Nursing's New Mission: Transitional Care Nurses Work to Improve Quality of Care
A quiet revolution in quality health care, dubbed the "Transitional Care Model," or TCM, is profoundly shaping the delivery and future of health care. The National Institute of Nursing Research may not yet be widely known, it is the leader in this philosophy that's been gaining momentum over the last 25 years.
NINR is one of 27 institutes and centers within the National Institutes of Health, all of which are devoted to the improvement of national health. NINR's approach, however, is a bit different.
"We focus primarily on funding clinical research that crosses a spectrum of diseases," says Patricia A. Grady, RN, PhD, and director of NINR. "Our investigators study disease prevention, symptom management and end-of-life and palliative care."
Focus on 'hand-off' of care
NINR-funded research studies closely evaluate how to improve health outcomes while increasing the quality of care received in various settings, from in-hospital stays to at-home recoveries. A growing body of evidence indicates that one-third of older adults and caregivers had poor satisfaction relating to care and unmet needs, particularly during the "hand-off" from hospital to home. TCM was conceptualized to prevent this breakdown in care.
TCM is premised on comprehensive in-hospital planning coupled with home follow-up for chronically ill, high-risk older adults hospitalized for common surgical and medical conditions. The founding principles of TCM are continuity and individualized care, prevention and avoidance of complications, and closely-followed clinical treatment and management. In essence, a collaboration is formed between patient, family and medical team including the patient's physicians, nurses, home care aides and caregivers.
"Nursing science focuses on improving health outcomes and quality-of-life for individuals, families and communities in real world settings," Grady says. "Our research encompasses every discipline and every stage of life--from genomic research in the laboratory, to family health practice in the community, to health policy formation in the legislature."
Nurses play key role in transitional care
At the heart of the TCM model is the Transitional Care Nurse, or TCN. This TCN role is aptly described by Maya Angelou's quote, "They may forget your name, but they will never forget how you made them feel."
The TCN follows each participating patient from the hospital to his or her home, using an evidence-backed coordination of care plan designed to increase care quality, prevent potential decline and avoid re-hospitalization. This specialized nurse collaborates with other nurses, physicians, social workers, discharge planners, pharmacists, home care aides, and other members of the patient's health care team, all of whom are focused on increasing a patient's care and quality of life.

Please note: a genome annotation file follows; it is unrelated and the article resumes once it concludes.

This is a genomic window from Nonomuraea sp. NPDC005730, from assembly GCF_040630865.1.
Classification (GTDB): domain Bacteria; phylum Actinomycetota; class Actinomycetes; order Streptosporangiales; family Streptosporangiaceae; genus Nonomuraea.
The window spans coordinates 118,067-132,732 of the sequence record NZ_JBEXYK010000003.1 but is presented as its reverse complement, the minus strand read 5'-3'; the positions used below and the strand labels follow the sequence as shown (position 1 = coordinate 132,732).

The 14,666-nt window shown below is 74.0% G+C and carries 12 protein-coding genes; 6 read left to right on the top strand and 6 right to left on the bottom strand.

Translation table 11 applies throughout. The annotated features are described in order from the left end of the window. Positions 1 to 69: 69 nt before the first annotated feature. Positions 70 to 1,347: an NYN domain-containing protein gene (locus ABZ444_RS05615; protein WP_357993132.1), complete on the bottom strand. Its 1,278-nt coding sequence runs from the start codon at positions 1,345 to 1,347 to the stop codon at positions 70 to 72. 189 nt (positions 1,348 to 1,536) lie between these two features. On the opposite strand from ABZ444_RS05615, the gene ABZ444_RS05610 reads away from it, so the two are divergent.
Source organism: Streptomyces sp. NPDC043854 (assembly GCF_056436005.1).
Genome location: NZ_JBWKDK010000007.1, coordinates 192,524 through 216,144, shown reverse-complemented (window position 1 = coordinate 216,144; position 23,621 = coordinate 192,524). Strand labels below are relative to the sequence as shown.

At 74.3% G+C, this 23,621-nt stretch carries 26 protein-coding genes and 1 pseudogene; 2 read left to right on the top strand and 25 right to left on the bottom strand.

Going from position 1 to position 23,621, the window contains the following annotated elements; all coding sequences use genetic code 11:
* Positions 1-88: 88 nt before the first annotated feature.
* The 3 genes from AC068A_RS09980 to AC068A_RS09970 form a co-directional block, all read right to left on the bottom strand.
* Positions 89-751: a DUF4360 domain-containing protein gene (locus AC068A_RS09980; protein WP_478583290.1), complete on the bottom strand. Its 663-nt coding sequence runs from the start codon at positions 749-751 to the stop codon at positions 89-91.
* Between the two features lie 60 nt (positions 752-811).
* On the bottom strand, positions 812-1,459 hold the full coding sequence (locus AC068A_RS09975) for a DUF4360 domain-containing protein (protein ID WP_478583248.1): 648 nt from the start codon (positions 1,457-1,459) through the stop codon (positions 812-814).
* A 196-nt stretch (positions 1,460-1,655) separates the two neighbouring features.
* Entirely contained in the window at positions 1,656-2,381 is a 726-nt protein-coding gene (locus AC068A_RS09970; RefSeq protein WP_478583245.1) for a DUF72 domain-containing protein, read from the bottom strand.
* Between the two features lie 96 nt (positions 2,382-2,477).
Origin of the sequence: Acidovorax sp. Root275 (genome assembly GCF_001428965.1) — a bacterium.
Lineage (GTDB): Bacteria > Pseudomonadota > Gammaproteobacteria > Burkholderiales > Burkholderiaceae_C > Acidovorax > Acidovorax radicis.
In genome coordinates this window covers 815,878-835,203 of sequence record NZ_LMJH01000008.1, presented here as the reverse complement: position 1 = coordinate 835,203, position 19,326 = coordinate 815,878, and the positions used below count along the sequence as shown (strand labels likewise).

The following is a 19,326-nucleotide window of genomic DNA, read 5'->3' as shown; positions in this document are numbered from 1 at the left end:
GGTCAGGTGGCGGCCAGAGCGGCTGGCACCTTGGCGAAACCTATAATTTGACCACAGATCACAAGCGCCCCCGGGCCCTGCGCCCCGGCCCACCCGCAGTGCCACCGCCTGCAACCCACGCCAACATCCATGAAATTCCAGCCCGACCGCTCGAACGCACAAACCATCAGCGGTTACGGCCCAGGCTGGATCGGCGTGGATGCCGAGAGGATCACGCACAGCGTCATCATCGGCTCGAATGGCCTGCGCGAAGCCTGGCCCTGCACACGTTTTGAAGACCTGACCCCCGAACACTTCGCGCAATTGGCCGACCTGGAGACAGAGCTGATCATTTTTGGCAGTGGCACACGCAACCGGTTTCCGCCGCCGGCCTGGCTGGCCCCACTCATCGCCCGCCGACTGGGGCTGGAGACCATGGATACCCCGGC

As quality of life and disease prevention philosophies gain momentum, Grady firmly believes the NINR is poised to make an even larger impact in the future.
"It is really exciting right now because there has never been such a need for nurses and nursing research," Grady stipulates. "As people develop chronic illnesses and continue to live longer, there is so much potential to improve the quality of life with the aging population. People are more savvy now about prevention and want to take care of themselves and be healthy, so we have an audience that is receptive to what we are trying to say."
In its 25th year, the NINR is focusing efforts on end-of-life and palliative care, foreseeing the needs of an aging population with multiple symptoms and complex diseases. Consequently, the Office of Research and End-of-Life Science and Palliative Care, Investigator Training, and Education, or OEPC, was created. The office's main mission is to identify research projects along these lines, spreading the word that this type of work is needed. It also demonstrates the importance of nurse scientists and how they will contribute and shape the future of health care.
Mary E. Kerr, RN, Ph.D., and deputy director of the NINR, encourages nurses to consider research professions because they may already have the skills critical to research investigators.
"Nurses are already trained to make clinical observations and to evaluate patients, and this is the basis for research," Kerr explains. "Some researchers who have never seen a patient are interested in the science but not the applications. Nurse scientists want to improve outcomes and help patients, and they can do that through research."
Even after celebrating its silver anniversary, NINR is just getting started, pioneering initiatives for better care amid an aging population. The landscape of quality and cohesive health care is a dynamic environment, and transitional care nurses and nurse scientists are at the forefront.